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Tuesday, November 19, 2019  Spokane, Washington  Est. May 19, 1883
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Socialist Workers Party among alternatives for president on Washington ballot

Mary Martin, Socialist Workers Party candidate for governor, and Osborne Hart, its vice presidential nominee, held a press conference Tuesday, July 5, 2016, in Olympia to announce the party will be on the Washington presidential ballot in November. (Jim Camden / The Spokesman-Review)
Mary Martin, Socialist Workers Party candidate for governor, and Osborne Hart, its vice presidential nominee, held a press conference Tuesday, July 5, 2016, in Olympia to announce the party will be on the Washington presidential ballot in November. (Jim Camden / The Spokesman-Review)

OLYMPIA – Washington voters dissatisfied with their likely choices from the nation’s two major parties will have more options on the November ballot than Donald Trump and Hillary Clinton.

Slates from three minor parties – Socialist Workers, Socialism & Liberation and Green – already have qualified for the state’s general election ballot by submitting 1,000 valid signatures from Washington voters. More third-party candidates are likely if 2016 is like previous presidential election years, when as many as a dozen presidential choices were available to Washington voters.

On Tuesday, members of the Socialist Workers Party hinted that the Secretary of State’s Office had tried to keep them off the ballot, saying they were initially told about half of their 1,700 signatures were valid.

“In effect, they were striking some 800 people who had signed to support our right to be on the ballot,” Mary Martin, the party’s gubernatorial candidate, said during a news conference on the Capitol steps, not far from the Secretary of State’s Office.

Some of those signatures had been gathered as candidates went door-to-door in Spokane and other cities, or on picket lines like the one set up for the Triumph Composite strike and lockout, Martin said. Party officials collected letters of protest from supporters and contacted their attorneys.

But Sheryl Moss, of the state elections office, said party officials were never told they wouldn’t make the ballot. Rather, they were given a “heads up” that some of the signatures they submitted weren’t in the database, but further checks were being made. The office determined it was because the state was using a database that hadn’t been updated since January, and many new voters have been registered because of party precinct caucuses and the May 24 presidential primary.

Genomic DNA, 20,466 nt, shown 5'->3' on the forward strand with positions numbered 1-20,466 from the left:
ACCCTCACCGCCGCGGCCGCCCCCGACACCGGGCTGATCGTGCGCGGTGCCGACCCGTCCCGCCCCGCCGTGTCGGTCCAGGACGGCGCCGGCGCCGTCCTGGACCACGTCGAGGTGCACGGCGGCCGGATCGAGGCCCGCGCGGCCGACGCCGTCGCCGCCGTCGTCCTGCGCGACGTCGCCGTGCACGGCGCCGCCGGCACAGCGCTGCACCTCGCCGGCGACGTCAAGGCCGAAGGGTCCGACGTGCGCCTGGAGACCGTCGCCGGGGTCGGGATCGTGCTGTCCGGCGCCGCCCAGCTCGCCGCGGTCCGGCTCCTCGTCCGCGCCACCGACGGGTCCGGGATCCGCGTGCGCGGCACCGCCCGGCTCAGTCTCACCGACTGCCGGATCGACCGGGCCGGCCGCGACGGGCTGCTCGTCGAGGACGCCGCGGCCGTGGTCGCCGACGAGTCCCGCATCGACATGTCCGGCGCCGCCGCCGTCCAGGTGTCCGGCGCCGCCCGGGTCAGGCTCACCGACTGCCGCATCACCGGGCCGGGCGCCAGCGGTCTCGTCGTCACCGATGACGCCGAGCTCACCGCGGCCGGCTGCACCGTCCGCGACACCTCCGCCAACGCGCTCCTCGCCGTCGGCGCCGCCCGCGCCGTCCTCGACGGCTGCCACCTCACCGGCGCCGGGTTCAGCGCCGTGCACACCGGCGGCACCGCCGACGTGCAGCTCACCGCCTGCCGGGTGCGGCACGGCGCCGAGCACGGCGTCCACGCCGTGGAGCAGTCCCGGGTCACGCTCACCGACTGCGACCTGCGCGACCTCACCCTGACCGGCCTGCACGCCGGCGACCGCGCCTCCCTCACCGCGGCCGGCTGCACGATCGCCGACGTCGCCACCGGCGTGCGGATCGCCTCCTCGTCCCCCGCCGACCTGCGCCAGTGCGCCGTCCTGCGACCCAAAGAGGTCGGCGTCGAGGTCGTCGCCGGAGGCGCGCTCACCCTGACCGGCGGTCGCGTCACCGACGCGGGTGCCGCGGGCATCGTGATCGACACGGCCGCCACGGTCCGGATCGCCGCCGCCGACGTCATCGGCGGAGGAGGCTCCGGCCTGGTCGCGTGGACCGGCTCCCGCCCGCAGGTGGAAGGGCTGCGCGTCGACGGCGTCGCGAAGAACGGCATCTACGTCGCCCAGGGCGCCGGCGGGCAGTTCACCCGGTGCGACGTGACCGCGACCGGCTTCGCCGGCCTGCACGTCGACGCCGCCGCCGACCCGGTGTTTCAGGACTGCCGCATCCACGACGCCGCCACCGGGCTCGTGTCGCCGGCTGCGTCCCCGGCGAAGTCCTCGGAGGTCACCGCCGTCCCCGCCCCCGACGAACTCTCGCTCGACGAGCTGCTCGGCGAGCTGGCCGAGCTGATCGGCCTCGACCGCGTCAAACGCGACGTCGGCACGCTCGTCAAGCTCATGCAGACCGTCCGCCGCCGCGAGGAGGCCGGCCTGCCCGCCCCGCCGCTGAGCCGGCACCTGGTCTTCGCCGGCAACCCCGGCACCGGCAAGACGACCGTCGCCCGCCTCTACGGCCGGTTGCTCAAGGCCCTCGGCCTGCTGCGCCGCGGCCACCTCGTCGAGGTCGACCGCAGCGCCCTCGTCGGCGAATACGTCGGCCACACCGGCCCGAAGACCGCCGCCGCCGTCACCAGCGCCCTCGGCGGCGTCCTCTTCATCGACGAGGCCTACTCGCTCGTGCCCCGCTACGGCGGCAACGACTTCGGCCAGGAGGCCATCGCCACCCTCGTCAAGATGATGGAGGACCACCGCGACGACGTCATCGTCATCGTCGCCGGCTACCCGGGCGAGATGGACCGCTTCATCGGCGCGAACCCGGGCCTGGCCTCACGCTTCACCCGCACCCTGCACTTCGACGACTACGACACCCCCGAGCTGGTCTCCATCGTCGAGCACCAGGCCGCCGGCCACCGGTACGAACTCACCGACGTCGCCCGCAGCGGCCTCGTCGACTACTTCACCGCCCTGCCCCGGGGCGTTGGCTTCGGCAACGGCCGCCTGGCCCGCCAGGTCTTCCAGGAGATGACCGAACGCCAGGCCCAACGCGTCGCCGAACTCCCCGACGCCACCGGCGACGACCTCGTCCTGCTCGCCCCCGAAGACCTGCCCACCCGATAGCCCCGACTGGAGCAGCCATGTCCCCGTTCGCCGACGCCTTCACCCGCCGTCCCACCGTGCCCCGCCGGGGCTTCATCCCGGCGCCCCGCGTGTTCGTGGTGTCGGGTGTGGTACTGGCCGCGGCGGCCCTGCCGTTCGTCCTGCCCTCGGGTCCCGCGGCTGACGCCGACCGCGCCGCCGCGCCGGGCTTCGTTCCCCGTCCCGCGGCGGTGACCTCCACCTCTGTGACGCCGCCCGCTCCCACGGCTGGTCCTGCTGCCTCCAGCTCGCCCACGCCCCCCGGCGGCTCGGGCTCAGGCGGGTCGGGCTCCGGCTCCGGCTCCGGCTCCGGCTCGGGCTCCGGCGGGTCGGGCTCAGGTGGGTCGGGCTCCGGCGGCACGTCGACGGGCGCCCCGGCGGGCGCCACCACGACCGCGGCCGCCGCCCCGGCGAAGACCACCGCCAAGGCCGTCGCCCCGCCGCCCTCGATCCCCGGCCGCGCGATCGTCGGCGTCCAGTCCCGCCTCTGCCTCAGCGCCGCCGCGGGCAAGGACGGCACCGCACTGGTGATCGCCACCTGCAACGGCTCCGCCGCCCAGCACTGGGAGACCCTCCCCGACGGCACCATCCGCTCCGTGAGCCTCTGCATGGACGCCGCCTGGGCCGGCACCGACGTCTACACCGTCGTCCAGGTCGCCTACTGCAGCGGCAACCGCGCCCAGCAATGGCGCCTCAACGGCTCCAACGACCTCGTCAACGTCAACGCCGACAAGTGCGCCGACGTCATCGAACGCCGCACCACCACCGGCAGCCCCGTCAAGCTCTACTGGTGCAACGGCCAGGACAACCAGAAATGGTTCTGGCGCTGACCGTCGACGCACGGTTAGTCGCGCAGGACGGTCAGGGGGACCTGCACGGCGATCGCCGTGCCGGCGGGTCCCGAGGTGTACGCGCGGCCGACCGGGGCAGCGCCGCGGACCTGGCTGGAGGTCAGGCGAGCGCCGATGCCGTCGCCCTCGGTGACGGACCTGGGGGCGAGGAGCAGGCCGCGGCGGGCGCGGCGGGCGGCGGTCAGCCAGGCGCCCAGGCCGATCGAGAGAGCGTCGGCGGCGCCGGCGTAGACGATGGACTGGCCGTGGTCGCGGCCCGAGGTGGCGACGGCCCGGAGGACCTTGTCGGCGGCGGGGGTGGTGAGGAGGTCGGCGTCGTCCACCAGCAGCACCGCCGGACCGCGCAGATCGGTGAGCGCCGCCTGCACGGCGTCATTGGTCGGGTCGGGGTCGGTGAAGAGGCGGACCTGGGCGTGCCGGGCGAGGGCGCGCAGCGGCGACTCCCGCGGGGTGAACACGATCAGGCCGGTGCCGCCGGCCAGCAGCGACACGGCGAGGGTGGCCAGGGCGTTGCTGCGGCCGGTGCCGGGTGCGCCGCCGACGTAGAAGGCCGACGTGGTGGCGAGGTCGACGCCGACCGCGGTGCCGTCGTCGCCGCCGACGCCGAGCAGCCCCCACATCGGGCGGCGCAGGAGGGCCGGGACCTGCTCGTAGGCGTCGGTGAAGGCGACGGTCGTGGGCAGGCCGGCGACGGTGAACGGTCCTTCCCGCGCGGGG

When the signatures were checked against an updated database, the party had enough signatures, Moss said. Even if it didn’t, the party would have had until Aug. 5 to submit additional signatures to reach the requirement to secure a spot on the ballot for presidential nominee Alyson Kennedy and vice presidential nominee Osborne Hart.

Martin said the massive interest in Trump and Democratic presidential candidate Bernie Sanders proves voters are interested in choices outside the mainstream of the two major parties.

Hart, who joined Martin on the Capitol steps, called the party’s ballot access “a victory for all working people across the United States.” The party’s presidential slate is currently only on eight or nine state ballots, but its candidates are campaigning to “build a movement,” not win the election. The goal of such a movement would be to end capitalism and reorganize society “in the interest of humanity.”

“No social change comes from pulling a lever or putting a ballot in the box,” Hart said.

But that doesn’t keep the Socialist Workers Party from seeking access to the ballot. Its presidential tickets have been on the Washington ballot most elections since 1948, although in some of those elections those candidates collected only a few hundred votes.

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